Friday, March 1, 2024

U.S. Supreme Court gives three clues on how it will resolve Trump immunity case, but undue delay designed to benefit Trump has become issue No. 1


Despite its decision to hear Donald Trump's presidential immunity case, the U.S. Supreme Court (SCOTUS) still is expected to reject Trump's claim that he is immune from prosecution for any criminal acts he is alleged to have committed during his first term in office (2017-21), according to three legal analysts at MSNBC. 

Norman Eisen, former impeachment counsel to the House Judiciary Committee; joshua Kolb, former law clerk on the Senate Judiciary Committee; and Fred Wertheimer, founder and president of Democracy 21. write under the headline "The Supreme Court’s terse immunity order gives three clues about Trump’s claim: The most important factor in the case, however, is timing." The analysts say SCOTUS' order gives three clues about how the court will ultimately resolve the case. They write:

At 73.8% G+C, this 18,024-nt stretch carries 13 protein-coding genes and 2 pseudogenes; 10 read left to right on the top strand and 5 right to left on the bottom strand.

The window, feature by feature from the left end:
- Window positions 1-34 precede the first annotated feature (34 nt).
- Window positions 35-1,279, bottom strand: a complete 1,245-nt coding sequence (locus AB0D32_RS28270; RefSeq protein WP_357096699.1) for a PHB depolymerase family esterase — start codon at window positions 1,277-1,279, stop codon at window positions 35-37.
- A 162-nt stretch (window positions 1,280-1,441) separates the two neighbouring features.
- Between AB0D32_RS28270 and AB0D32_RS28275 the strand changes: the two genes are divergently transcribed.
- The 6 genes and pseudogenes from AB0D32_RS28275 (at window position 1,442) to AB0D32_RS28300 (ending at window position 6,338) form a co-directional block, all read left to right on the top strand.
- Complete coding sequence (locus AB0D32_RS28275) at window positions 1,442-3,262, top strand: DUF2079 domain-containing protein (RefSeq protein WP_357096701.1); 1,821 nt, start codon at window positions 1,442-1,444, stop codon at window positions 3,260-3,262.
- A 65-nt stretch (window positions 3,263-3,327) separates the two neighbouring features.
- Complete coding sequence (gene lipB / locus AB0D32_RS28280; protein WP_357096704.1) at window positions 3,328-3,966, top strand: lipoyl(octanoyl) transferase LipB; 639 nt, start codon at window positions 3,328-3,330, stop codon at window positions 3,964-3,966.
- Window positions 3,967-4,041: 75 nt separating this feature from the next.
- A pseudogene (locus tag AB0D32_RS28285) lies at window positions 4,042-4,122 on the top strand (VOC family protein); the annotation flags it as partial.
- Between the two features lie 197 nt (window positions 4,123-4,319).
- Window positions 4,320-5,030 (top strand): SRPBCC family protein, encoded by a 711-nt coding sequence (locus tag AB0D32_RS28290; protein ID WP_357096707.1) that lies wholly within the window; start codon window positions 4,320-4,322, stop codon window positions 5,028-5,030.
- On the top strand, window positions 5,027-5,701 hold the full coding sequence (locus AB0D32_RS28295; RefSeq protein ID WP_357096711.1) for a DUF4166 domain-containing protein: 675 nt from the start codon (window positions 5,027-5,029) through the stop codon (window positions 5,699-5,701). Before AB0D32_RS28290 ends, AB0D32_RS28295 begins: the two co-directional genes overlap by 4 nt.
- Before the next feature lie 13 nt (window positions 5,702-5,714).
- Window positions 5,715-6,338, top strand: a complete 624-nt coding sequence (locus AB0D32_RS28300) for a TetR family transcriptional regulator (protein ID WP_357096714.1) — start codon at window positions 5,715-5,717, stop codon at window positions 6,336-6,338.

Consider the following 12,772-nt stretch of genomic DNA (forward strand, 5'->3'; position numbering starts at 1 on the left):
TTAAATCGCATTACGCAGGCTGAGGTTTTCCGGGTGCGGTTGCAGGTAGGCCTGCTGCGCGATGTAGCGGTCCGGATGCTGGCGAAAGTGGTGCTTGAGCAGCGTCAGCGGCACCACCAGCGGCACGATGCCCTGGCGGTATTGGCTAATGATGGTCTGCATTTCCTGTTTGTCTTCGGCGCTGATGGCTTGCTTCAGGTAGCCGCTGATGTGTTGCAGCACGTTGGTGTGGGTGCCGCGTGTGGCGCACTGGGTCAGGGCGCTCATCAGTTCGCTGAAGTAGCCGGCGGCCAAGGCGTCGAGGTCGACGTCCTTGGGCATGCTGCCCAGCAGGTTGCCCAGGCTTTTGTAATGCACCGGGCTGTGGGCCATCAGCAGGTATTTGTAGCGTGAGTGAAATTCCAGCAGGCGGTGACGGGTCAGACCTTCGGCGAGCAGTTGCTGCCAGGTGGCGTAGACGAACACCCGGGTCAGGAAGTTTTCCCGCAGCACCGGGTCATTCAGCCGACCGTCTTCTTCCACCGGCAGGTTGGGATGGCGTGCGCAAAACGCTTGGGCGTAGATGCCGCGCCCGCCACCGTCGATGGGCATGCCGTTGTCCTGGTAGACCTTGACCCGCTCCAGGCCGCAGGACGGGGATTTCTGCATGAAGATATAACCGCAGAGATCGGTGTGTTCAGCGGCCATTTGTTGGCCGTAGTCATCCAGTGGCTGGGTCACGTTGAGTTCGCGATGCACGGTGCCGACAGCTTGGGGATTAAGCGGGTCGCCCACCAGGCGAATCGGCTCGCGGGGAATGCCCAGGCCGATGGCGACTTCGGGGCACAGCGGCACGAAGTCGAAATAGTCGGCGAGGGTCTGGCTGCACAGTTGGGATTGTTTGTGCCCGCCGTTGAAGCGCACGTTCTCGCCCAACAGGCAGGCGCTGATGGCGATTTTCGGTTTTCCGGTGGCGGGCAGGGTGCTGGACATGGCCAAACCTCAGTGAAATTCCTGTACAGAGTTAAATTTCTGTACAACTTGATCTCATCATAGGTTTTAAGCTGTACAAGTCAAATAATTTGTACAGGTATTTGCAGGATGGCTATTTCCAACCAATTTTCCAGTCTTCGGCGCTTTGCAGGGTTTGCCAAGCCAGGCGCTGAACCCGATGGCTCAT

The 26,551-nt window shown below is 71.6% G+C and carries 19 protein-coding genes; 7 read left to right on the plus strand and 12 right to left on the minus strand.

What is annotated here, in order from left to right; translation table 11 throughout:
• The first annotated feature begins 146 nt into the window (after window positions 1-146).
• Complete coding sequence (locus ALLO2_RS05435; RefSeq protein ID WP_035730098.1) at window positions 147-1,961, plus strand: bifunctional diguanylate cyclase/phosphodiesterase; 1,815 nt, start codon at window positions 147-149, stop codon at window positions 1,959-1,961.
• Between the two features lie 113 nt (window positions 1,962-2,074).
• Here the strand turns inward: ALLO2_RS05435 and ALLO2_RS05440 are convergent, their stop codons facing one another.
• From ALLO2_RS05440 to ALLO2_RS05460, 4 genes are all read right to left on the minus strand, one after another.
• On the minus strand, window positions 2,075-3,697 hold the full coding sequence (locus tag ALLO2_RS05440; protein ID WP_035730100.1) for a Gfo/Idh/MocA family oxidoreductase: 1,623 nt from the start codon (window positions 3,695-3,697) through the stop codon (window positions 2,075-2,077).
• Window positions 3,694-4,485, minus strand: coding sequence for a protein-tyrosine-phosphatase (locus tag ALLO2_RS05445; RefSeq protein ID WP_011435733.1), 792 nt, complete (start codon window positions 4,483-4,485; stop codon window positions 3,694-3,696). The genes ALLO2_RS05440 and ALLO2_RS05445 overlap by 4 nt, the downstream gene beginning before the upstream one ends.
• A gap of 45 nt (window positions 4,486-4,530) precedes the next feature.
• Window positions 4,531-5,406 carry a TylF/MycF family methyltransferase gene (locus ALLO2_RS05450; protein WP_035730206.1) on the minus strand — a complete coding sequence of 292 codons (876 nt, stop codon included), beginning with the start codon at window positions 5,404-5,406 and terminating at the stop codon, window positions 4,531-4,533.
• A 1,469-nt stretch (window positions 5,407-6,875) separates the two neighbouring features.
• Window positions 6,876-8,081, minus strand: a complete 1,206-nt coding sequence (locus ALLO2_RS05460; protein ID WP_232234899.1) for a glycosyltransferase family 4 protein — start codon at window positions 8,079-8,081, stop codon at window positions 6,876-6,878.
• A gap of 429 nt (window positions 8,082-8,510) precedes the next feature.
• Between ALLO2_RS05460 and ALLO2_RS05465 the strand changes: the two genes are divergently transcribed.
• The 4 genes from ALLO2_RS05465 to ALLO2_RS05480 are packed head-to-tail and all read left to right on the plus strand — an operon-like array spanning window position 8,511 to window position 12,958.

The Supreme Court's decision to take up Donald Trump's presidential immunity appeal sets up the final adjudication for the jaw-dropping claim that the former president is protected from criminal prosecution. The court has framed the question in such a way that it is almost certain to reject Trump's outlandish position. The real question is whether the court will unduly delay resolution of the appeal and push a verdict past Election Day. To reward Trump's open strategy of delay would be a catastrophe, both for the court and the nation.